Monday, February 23, 2015

Supply Chain Performance Assessment - Identifying the Importance of Components, Suppliers, and Firms in the Network Economy

This morning, in sunny and warm Florida, my doctoral student Dong "Michelle" Li will be presenting one of our latest supply chain papers at the World Congress of Global Optimization.

The paper is: Supply Chain Performance Assessment and Supplier and Component Importance Identification in a General Competitive Multitiered Supply Chain Network Model, Dong Li and Anna Nagurney.

 The full presentation can be downloaded here.

 Research on the topic was inspired, in part, by discussions and talks at the fabulous Workshop on Vulnerability and Resilience of Supply Chains in Zurich, Switzerland in September 2013 at which I had the pleasure of being an invited speaker. It was also great to see Dr. Yossi Sheffi of MIT, the author of The Resilient Enterprise,  there. I could not resist hugging him, since he was my host at MIT when I held an NSF Visiting Professorship for Women there in the Center for Transportation and Logistics.

Given that the number of disasters is growing, as well as the number of people affected by disasters, it makes sense to capture the interdependencies in today's complex supply chain networks and their roles in the Network Economy. Our research reported on the above paper and talk develops a multitiered competitive supply chain network game theory model, which includes the supplier tier. The firms are differentiated by brands and can produce their own components, as reflected by their capacities, and/or obtain components from one or more suppliers, who also are capacitated. The firms compete in a Cournot-Nash fashion, in quantities,  whereas the suppliers compete a la Bertrand, in prices.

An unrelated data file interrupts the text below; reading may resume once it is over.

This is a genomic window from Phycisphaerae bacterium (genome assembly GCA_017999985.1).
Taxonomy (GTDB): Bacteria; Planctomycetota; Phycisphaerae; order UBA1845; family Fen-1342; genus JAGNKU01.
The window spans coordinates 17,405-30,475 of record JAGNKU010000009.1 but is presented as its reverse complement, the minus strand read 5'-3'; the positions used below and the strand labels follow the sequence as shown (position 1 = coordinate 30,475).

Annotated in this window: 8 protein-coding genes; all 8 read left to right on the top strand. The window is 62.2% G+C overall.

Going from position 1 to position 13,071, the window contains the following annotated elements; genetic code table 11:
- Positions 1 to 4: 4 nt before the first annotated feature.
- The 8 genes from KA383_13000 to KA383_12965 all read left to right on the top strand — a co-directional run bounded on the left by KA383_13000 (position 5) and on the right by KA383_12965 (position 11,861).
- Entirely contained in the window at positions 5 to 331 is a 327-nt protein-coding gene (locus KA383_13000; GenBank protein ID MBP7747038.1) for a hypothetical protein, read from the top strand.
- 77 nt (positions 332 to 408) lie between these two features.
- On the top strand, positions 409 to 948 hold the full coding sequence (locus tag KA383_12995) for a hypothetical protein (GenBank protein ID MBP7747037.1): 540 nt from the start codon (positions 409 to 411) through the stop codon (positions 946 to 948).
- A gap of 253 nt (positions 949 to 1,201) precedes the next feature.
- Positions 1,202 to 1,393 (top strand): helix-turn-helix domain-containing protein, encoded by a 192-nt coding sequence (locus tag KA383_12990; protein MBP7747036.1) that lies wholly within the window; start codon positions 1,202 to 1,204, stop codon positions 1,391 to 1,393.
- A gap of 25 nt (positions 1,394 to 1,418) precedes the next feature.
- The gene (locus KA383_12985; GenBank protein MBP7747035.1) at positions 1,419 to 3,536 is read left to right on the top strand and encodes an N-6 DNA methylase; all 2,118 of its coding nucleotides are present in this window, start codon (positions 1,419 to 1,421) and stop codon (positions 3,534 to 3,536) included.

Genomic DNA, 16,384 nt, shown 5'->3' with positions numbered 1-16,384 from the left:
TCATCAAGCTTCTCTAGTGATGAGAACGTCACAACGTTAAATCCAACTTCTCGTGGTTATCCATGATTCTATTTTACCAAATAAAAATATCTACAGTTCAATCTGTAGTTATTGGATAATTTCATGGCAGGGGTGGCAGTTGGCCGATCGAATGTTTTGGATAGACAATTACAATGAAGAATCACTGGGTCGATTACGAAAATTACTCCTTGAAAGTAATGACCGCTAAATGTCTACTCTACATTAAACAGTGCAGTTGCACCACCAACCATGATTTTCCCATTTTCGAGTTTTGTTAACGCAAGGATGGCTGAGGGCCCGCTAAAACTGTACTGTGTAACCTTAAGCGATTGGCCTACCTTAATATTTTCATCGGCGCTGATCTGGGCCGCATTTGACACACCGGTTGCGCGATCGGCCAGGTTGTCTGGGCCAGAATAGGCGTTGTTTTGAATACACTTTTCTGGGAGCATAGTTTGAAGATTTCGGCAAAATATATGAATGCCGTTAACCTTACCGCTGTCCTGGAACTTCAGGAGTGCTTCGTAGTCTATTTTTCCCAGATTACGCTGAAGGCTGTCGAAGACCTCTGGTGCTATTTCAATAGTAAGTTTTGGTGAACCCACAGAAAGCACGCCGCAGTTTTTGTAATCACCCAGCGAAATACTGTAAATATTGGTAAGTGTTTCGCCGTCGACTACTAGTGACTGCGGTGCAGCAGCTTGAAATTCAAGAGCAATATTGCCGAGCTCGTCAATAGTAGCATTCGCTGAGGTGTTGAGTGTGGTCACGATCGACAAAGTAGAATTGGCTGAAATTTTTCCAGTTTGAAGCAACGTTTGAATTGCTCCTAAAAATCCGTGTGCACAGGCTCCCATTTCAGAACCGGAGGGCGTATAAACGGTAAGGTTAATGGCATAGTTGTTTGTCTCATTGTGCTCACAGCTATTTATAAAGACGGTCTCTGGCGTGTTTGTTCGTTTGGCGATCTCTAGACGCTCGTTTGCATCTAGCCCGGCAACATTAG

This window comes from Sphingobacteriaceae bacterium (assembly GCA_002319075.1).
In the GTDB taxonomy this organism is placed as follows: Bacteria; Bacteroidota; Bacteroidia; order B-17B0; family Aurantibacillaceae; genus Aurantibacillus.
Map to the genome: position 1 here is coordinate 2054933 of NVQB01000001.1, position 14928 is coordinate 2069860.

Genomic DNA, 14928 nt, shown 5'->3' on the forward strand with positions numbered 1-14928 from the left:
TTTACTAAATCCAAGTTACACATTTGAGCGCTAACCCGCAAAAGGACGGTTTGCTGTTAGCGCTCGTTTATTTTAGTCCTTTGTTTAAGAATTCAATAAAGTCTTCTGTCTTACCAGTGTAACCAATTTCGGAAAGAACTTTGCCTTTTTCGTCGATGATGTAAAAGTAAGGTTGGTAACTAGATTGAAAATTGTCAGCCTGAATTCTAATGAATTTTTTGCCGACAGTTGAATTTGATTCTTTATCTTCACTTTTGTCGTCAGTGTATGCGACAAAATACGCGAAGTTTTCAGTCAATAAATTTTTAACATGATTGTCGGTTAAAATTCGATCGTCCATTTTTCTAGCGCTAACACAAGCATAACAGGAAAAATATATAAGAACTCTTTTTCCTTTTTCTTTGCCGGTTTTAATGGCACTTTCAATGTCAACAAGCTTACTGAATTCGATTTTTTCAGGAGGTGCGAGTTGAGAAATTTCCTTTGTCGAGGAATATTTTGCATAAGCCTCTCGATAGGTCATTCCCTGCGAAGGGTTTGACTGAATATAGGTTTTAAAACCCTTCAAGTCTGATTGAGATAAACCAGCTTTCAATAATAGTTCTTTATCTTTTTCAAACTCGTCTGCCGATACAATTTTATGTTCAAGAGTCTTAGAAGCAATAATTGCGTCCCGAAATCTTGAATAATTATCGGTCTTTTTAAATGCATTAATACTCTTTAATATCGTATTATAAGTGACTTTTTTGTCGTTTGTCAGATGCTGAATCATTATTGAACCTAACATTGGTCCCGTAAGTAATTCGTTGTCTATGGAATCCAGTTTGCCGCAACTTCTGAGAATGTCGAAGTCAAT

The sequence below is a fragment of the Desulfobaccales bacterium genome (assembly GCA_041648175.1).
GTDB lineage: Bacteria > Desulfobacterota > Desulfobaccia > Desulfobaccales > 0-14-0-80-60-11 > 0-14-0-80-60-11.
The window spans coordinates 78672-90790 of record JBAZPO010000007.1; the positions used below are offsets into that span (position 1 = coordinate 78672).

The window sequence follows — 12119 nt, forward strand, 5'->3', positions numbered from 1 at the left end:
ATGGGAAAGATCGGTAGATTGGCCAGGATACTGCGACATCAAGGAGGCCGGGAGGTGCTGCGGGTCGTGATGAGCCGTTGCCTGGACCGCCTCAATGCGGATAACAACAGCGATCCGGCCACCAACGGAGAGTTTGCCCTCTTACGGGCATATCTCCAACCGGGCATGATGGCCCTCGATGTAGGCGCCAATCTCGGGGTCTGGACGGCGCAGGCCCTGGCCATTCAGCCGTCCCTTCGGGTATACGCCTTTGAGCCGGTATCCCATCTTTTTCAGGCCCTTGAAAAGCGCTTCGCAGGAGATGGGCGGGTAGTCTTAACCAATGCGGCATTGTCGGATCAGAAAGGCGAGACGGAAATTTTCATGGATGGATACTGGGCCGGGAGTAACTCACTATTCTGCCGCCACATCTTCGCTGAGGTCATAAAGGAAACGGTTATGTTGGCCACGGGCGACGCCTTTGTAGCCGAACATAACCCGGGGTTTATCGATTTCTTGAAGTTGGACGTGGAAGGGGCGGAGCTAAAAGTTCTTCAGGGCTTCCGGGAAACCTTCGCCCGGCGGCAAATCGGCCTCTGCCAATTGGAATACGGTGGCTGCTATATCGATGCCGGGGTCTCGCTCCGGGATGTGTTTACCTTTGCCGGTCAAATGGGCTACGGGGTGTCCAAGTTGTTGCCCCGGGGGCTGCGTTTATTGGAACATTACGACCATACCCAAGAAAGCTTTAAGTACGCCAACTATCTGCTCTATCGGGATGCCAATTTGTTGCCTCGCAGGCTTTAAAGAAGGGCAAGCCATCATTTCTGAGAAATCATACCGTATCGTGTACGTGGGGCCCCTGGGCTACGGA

All decision-makers seek to maximize their profits with consumers reflecting their preferences through the demand price functions associated with the demand markets for the firms’ products. We construct supply chain network performance measures for the full supply chain and the individual firm levels that assess the efficiency of the supply chain or firm, respectively, and also allow for the identification and ranking of the importance of suppliers as well as the components of suppliers with respect to the full supply chain or individual firm. The framework is then  illustrated through a series of numerical supply chain network examples.

The framework allows for the identification of the importance of components and suppliers to the individual firm supply chains and to the supply chain network of multiple firms.  The latter can be very useful to policy makers in determining the impact of the removal of nodes from an industry supply chain due to natural disasters, business failures, etc.